"The Pink and Blue Project" was at first motivated by my daughter. At five years old, she loves pink so much that she wants to wear only pink clothes and use only pink toys or objects.
I found that she is not unusual and most other little girls in the U.S. and South Korea love pink clothing, accessories and toys. This phenomenon seems widespread among various ethnic groups regardless of their cultural background. It could be the result of an influence of customs or the power of pervasive commercial advertisements for merchandise such as Barbie and Hello Kitty.
While producing the "pink" images, I also became aware that many boys have a lot of blue possessions and started photographing them as well. Through advertising, consumers are directed to buy blue items, symbolizing strength and masculinity, for boys; and pink items, symbolizing sweetness and femininity, for girls.
To make "The Pink and Blue Project" images, I visit the child's room, where I display and rearrange his/her colored accessories. I ask my models to pose for me with their pink or blue objects, in an effort to show the viewer the extent to which children and their parents, knowingly or unknowingly, are influenced by advertising and popular culture. I first lay out the larger items, blankets or coats, and then spread smaller articles on top of the clothes. This method references objects that are displayed in a museum collection. In some pictures, the children even look like dolls.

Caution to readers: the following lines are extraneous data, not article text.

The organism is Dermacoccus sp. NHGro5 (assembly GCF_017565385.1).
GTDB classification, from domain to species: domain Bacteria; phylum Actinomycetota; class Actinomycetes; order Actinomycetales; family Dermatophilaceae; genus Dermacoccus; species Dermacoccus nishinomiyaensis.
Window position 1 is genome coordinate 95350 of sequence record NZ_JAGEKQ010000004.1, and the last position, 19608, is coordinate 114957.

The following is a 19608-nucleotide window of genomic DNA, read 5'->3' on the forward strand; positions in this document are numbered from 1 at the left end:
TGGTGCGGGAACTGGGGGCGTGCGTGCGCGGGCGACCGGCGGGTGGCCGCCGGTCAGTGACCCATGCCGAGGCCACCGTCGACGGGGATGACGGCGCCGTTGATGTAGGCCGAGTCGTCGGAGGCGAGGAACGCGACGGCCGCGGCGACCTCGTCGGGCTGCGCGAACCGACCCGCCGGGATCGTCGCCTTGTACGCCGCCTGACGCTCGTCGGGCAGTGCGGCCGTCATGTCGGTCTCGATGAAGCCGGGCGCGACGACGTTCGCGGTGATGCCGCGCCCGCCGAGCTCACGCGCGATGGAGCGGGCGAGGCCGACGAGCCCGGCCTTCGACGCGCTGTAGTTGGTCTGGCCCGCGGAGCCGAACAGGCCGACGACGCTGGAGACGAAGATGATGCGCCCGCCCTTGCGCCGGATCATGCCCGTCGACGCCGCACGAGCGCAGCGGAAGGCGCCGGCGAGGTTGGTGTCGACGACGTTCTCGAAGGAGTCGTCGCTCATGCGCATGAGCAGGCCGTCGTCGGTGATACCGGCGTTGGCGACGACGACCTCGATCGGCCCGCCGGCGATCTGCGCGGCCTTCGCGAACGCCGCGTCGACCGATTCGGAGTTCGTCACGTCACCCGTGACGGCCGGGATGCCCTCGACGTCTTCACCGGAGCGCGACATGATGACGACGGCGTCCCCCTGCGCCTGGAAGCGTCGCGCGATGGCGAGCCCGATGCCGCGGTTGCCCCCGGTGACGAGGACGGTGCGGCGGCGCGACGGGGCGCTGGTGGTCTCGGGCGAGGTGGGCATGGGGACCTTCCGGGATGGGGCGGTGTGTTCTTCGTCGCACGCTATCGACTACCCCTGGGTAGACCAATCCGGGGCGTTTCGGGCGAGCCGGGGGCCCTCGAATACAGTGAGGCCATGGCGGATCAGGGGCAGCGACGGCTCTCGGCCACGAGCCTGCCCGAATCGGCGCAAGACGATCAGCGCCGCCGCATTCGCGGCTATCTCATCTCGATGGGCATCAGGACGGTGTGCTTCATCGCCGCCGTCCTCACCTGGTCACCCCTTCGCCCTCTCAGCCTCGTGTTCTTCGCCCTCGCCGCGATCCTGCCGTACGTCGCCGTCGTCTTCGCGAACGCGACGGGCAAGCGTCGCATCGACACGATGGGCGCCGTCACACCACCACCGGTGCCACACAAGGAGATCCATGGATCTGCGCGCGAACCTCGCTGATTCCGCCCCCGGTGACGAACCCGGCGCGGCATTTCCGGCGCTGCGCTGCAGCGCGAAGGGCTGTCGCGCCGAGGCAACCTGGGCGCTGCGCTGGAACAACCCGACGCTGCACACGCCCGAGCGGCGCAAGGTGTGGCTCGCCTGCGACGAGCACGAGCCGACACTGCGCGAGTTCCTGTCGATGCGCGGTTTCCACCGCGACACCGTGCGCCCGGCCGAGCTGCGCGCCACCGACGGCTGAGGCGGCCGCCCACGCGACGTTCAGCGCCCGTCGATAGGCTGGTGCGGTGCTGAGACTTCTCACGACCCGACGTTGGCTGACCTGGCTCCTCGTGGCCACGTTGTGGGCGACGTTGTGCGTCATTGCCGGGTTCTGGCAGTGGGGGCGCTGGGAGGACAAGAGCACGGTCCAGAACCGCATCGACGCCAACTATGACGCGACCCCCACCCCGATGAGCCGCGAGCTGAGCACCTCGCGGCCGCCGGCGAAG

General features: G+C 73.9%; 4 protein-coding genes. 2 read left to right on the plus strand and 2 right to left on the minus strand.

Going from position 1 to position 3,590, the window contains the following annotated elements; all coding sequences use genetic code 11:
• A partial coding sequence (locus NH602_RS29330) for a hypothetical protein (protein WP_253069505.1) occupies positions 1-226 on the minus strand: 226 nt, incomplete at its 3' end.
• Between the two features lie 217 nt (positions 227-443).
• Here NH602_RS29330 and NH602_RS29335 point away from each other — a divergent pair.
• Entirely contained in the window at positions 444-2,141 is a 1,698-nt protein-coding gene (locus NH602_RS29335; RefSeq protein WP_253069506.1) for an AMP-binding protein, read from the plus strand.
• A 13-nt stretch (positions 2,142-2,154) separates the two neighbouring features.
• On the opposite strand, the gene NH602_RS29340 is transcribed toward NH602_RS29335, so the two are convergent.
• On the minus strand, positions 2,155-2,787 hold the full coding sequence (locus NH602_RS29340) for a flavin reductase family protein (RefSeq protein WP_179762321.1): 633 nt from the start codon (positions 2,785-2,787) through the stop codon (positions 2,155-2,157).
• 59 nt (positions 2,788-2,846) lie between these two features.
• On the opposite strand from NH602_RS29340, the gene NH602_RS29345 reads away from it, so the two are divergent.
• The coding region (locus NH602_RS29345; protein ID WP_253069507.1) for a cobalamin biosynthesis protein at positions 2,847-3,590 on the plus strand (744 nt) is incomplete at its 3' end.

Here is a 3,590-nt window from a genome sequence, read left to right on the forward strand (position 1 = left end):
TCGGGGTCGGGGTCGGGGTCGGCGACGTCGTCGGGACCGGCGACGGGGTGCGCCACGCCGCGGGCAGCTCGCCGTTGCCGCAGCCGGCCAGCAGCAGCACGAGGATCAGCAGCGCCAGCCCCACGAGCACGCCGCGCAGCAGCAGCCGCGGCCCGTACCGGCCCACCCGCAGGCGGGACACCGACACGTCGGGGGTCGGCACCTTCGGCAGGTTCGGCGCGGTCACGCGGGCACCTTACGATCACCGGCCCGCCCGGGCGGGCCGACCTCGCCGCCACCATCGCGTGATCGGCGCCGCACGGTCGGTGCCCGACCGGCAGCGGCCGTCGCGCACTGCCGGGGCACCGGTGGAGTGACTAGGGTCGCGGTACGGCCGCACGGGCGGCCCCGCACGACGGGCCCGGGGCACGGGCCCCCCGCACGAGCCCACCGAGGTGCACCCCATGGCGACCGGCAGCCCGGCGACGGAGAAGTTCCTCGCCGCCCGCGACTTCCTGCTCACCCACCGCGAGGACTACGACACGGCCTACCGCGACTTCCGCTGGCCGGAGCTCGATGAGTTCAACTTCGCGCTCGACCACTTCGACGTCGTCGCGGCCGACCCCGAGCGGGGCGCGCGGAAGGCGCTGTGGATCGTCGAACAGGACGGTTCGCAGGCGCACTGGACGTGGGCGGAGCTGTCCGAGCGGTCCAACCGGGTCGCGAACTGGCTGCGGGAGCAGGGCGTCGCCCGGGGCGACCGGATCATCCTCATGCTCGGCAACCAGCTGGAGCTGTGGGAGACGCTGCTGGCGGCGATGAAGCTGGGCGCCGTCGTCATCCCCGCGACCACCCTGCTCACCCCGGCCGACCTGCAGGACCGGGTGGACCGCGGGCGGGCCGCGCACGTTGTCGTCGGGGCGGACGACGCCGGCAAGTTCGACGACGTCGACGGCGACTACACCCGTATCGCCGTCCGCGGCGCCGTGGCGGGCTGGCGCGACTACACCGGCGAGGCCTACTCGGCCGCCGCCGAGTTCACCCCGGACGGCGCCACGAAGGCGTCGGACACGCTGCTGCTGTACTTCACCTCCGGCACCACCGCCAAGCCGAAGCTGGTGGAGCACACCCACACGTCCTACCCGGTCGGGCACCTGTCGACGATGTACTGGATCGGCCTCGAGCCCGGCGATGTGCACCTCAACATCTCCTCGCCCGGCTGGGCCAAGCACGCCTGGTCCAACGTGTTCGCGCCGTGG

I use a 6x6 format Hasselblad camera because the square format enhances the effect of the many crowded objects on display. My photographs are taken with the smallest aperture, f-22, to get a hyper-realistic depiction of each object and person.
Jeongmee Yoon was born in Seoul, South Korea and moved to New York in 2004. She received her BFA in Painting from Seoul National University, South Korea and her MFA in Photo Design from the Hongik University, South Korea. She recently graduated from the School of Visual Arts with an MFA in Photography, Video and Related Media. She is currently participating in the International Studio and Curatorial Program (ISCP) in New York and is preparing for her solo exhibition in May 2007 of The Pink and Blue Project in Seoul, Korea, which is supported by the Geonhi Arts Foundation.
MFA Photography, Video and Related Media program at the School of Visual Arts strives to challenge traditional assumptions of how the media of photography and video are taught. The artist/creative interlocutor uncovers new ways of relating that reveal the richness that is embedded in the constant course of human culture. For the past 12 years, this unique program has led the way in the implementation of digital technology to the photographic practice and in relating the photographic practice to the larger scope of cultural activity.
Emphasis is placed on critical standards based upon a full understanding of the history of photography, its relation to social and technological history and an innate grounding in the practice of fine art. This program seeks to nurture a small and talented group of students so they may harness their unique vision to make a positive impact on the cultural landscape of the future.